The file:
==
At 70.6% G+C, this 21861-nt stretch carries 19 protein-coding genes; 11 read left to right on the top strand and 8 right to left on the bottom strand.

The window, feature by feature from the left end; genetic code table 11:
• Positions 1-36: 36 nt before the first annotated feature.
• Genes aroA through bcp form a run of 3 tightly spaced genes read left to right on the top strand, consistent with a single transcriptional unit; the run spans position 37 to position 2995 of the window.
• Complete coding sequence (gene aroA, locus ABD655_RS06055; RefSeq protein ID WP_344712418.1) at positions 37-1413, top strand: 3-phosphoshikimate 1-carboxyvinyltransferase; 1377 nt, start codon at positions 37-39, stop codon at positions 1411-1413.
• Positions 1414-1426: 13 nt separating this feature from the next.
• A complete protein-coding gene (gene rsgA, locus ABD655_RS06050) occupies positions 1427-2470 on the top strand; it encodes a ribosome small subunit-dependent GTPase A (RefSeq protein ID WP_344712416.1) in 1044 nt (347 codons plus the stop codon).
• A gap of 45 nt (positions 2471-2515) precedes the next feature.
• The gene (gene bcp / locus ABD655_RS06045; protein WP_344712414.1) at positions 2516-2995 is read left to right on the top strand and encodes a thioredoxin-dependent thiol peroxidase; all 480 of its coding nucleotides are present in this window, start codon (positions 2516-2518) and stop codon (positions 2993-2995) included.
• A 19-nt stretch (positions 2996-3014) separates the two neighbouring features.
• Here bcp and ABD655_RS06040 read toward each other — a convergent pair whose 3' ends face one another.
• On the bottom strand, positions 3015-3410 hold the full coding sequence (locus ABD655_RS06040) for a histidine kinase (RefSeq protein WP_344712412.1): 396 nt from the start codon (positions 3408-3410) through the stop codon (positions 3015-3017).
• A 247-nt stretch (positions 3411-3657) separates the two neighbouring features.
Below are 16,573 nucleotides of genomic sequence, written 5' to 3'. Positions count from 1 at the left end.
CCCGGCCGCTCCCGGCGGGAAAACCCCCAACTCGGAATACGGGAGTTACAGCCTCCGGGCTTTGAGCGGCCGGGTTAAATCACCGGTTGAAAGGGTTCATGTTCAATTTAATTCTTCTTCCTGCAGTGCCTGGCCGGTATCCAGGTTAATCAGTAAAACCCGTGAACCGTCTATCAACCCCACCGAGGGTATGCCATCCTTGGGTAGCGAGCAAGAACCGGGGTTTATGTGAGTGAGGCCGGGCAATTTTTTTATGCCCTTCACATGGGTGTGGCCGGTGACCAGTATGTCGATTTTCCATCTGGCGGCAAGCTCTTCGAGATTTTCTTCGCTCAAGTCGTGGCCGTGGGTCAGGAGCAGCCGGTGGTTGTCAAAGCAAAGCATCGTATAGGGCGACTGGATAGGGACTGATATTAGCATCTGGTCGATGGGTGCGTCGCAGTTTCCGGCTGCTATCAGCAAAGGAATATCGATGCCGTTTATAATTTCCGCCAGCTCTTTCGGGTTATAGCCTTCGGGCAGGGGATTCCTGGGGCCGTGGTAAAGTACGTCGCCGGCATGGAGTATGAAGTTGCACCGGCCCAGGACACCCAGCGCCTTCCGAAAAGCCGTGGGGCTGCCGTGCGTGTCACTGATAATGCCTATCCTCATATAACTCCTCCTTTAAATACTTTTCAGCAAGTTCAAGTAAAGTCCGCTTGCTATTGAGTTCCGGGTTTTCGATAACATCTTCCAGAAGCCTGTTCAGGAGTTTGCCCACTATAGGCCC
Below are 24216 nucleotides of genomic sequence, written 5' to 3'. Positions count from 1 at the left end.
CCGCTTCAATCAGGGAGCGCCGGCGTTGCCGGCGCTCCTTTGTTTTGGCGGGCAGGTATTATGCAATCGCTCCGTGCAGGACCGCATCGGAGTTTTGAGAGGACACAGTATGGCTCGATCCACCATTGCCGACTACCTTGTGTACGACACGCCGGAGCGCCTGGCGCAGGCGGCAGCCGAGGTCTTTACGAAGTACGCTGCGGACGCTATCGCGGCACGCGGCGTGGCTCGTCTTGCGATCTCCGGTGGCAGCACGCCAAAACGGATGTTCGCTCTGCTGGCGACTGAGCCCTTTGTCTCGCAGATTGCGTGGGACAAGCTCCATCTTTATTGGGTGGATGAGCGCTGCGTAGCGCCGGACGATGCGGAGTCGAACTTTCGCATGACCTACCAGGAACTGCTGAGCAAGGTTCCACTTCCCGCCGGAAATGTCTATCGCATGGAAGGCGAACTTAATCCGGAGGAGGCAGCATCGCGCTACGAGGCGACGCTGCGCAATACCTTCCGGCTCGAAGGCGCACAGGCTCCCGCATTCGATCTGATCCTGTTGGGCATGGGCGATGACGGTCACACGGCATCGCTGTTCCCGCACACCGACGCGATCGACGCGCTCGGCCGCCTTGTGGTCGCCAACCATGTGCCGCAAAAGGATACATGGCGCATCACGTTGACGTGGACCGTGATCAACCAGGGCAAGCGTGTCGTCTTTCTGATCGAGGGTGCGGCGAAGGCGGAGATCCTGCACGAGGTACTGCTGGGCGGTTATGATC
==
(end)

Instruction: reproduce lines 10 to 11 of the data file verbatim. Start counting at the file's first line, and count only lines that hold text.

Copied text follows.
• A 19-nt stretch (positions 2996-3014) separates the two neighbouring features.
• Here bcp and ABD655_RS06040 read toward each other — a convergent pair whose 3' ends face one another.